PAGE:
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MEMOIR OF JOHN BUTTERFIELD, ESQ.,
BY THE LATE REV. JOHN SMITH.
MR. BUTTERFIELD was born at Keighley, in the West Riding of Yorkshire, August 27th, 1804. In his youth, he was sedate and well behaved; but his opportunities for obtaining religious instruction were few, till he attained his fourteenth year. On the death of his father he was placed under the care of his aunt, at whose house, about the same time, a weekly meeting for prayer had been established. This he regularly attended. He was likewise brought under the ministry of the Wesleyan Methodists. It was soon evident that in listening to the truths which he then heard, he felt the influence of the grace with which they are usually found to be connected. His understanding was enlightened, his heart was affected, and he soon experienced a desire to flee from the wrath to come. Not only was he invited and warned by the outward ministry,-God's merciful message to fallen, but redeemed, man,-but the Spirit of God strove with him. Happily for himself, both in time and eternity, he was not disobedient to the heavenly calling which is not only the origin of all good in man, but, in order that its great object may be secured, requires the submissive and practical consent of those to whom it is addressed. Hence it is that while "many are called, few are chosen." He did not resist the influences which thus moved upon his mind, nor obstinately check, as is too often the case, the awakenings which they caused. He began to seek the kingdom of God and his righteousness; and to assist him in so doing, as well as in accordance with what he perceived to be his duty, he immediately connected himself with the Wesleyan-Methodist society, and directed his earnest prayers to the attainment of that blessing which was to constitute, as he was taught by the ministry under which he sat, and which rested, as he fully believed, on the authority of the word of God, the very first step in his Christian progress to the heavenly Zion. He saw that only they who kept the commandments of God could have right to enter through the gates into the city, and to eat of the tree of life; and he therefore strove to enter in at the strait gate, that so he might thenceforward walk in the narrow way, the way of holiness, God's own highway to heaven. And he sought till he found. One evening, his mind being more than usually distressed, feeling that he was weary and heavy laden, he gave himself more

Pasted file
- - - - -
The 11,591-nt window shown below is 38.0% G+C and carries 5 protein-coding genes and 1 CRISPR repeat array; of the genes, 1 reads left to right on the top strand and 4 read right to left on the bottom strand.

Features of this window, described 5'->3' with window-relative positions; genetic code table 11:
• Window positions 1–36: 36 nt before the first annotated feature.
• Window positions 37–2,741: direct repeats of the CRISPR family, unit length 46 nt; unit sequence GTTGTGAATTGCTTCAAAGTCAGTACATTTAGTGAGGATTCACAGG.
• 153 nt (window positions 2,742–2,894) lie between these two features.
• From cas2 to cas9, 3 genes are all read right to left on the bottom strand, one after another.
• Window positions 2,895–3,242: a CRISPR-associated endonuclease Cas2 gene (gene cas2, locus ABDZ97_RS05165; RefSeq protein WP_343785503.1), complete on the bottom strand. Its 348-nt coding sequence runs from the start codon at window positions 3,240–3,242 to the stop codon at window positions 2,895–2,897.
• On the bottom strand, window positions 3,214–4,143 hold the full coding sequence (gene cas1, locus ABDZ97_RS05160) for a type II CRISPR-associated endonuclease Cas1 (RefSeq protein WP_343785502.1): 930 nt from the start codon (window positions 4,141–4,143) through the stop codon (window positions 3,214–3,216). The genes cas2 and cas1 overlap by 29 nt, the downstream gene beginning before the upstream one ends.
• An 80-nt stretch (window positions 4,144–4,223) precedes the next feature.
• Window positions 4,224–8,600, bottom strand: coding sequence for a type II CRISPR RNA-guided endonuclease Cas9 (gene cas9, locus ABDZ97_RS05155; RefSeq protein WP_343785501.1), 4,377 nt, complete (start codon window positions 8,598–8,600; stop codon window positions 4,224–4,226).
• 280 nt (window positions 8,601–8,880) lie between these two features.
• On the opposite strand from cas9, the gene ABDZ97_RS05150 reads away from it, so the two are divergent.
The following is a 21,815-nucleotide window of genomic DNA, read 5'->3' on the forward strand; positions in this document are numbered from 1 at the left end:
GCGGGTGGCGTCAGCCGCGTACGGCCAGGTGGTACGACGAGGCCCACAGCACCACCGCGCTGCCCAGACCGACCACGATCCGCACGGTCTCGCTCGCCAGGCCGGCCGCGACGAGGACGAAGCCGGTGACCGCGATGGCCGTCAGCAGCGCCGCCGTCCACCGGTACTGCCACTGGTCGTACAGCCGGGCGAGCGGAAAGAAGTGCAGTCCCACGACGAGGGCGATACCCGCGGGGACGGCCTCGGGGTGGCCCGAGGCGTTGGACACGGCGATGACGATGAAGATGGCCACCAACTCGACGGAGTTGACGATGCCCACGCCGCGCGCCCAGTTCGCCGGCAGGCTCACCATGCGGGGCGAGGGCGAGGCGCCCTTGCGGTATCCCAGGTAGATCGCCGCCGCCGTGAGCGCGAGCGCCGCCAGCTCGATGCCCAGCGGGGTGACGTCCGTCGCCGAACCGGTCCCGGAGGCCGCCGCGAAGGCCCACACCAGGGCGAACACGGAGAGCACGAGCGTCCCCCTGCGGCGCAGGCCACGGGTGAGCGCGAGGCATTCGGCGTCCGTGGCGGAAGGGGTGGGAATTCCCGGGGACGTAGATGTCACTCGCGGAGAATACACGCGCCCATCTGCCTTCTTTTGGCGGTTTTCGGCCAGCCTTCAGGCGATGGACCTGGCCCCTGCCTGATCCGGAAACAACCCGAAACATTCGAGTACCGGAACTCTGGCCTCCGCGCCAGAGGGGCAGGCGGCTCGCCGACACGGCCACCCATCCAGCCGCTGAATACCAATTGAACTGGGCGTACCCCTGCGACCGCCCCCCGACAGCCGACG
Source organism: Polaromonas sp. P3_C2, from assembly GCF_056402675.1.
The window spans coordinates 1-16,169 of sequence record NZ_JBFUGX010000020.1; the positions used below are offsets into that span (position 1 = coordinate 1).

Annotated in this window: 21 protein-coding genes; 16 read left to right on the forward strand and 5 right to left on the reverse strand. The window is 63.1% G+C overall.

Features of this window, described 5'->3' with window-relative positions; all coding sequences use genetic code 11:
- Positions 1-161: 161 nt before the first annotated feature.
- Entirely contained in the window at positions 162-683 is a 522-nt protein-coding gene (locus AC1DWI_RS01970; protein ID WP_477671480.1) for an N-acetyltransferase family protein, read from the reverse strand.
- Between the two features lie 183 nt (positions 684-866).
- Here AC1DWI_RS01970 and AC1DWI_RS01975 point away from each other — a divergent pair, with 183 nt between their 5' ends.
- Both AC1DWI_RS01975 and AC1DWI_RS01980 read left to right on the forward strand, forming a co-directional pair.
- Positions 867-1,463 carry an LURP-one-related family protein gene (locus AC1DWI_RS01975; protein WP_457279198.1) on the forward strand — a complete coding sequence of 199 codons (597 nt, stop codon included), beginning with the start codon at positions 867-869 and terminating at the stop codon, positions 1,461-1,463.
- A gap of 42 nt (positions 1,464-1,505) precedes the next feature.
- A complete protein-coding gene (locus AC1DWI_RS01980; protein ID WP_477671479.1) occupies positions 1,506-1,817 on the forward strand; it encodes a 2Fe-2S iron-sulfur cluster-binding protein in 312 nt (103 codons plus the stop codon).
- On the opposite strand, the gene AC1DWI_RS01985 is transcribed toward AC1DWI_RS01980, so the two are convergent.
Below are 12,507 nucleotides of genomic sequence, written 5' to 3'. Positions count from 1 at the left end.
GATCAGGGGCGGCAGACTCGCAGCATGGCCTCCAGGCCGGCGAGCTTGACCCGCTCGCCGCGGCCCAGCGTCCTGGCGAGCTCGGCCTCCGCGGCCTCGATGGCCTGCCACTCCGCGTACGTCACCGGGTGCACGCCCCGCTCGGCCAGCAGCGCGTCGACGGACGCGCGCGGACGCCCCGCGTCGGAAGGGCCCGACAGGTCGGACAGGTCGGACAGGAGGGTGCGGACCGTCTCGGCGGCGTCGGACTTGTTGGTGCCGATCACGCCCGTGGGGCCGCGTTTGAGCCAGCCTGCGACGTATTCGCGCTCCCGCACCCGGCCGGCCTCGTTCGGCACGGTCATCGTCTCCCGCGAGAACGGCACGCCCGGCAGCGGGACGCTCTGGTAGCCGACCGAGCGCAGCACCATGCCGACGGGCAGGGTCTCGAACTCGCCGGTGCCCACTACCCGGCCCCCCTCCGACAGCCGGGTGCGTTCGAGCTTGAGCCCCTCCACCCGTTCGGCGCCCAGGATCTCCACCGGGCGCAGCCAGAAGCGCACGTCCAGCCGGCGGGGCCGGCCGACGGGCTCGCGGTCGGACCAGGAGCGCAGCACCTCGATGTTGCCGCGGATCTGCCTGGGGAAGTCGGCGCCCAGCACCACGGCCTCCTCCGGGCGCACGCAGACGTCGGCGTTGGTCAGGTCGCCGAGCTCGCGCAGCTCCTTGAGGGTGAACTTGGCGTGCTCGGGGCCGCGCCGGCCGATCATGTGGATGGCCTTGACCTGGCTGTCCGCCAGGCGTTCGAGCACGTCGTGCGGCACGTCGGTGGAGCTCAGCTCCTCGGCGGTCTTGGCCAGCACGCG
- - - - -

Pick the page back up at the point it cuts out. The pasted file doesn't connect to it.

VOL. III.-FOURTH SERIES.
earnestly to prayer. For two hours he continued pleading for power to come to Christ, that he might find rest to his soul. The more he prayed, the more intense became both his distress and his desire of deliverance. He felt that he had nothing to pay, and that forgiveness must be frankly bestowed through the merits of Christ, his only and his Almighty Saviour. His heart said, "I will not let thee go, unless thou bless me." And when he was thus brought low, God helped him. He felt that God, for Christ's sake, had forgiven his sins. The new song was put into his mouth, even the new song of praise to a pardoning God. He was enabled to trust in Christ alone for salvation; and this beginning of his confidence he held fast even to the end.